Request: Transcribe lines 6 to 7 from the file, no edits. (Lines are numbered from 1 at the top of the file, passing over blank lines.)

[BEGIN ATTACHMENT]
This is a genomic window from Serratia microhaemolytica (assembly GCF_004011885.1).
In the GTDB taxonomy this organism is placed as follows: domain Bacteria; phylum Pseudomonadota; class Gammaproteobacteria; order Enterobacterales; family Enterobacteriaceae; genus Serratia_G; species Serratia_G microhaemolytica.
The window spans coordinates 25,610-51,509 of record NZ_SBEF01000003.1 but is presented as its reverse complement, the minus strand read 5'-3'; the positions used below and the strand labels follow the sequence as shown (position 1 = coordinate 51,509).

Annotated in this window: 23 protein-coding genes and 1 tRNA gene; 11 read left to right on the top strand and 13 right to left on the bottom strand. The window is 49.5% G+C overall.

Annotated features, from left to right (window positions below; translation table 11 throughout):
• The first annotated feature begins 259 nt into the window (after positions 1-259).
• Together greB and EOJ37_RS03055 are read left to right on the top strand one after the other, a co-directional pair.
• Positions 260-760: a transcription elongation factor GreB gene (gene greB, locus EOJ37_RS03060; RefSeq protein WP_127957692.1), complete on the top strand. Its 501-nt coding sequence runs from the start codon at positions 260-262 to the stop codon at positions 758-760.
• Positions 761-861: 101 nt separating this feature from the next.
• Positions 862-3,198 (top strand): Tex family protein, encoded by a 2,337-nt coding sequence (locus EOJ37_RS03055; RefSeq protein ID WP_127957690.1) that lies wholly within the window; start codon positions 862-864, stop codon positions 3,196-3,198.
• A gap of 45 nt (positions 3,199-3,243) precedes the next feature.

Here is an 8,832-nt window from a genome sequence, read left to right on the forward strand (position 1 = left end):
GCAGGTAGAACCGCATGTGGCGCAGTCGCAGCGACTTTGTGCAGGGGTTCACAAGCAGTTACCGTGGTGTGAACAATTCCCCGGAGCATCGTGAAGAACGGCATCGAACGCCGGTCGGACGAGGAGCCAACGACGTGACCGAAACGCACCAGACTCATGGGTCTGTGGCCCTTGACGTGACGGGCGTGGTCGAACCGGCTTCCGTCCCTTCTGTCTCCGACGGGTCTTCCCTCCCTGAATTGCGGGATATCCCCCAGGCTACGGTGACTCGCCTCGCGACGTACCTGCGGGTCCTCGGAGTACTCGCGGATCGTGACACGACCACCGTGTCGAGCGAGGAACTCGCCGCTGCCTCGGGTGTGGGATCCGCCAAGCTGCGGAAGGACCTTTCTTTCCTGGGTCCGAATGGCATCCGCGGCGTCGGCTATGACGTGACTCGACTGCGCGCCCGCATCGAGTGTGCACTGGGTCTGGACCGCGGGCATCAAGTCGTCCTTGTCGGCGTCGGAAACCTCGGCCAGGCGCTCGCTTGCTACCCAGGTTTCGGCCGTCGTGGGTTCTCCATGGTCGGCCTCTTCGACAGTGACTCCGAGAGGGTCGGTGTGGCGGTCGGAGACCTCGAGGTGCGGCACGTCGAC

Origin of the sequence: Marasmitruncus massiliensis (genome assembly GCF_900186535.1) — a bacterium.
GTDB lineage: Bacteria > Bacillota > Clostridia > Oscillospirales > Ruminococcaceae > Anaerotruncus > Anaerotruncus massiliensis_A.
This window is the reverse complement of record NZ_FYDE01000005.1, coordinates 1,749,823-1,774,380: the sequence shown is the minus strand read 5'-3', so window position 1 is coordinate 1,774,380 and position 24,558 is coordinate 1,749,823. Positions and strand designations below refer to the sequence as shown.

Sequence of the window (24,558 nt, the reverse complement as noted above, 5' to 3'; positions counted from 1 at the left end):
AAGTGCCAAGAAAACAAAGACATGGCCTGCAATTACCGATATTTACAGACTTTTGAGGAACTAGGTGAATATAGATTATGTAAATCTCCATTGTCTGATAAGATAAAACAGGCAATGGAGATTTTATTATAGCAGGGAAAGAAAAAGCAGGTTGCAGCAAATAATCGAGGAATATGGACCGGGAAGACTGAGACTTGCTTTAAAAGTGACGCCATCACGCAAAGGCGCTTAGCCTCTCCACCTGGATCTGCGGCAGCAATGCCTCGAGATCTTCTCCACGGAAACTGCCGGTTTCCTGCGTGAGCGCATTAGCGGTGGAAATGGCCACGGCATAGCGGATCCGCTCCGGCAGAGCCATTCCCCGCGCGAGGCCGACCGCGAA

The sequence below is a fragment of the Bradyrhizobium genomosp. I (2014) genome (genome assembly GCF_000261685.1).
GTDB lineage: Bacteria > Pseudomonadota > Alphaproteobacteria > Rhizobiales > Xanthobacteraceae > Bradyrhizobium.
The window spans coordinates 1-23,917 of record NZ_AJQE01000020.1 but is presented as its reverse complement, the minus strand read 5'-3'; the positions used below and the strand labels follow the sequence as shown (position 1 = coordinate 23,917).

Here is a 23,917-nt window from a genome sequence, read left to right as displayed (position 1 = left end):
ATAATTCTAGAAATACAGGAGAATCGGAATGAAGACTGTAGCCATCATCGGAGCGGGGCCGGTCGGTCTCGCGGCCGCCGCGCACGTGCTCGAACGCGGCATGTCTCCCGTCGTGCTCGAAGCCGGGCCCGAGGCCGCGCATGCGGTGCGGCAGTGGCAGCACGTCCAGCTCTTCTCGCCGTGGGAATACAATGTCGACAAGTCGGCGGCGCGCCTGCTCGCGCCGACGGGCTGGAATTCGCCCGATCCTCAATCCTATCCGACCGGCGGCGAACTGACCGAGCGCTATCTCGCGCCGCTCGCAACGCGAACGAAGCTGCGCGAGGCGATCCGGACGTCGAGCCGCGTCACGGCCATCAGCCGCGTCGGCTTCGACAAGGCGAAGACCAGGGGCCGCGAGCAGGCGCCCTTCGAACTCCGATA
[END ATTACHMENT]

• The first annotated feature begins 259 nt into the window (after positions 1-259).
• Together greB and EOJ37_RS03055 are read left to right on the top strand one after the other, a co-directional pair.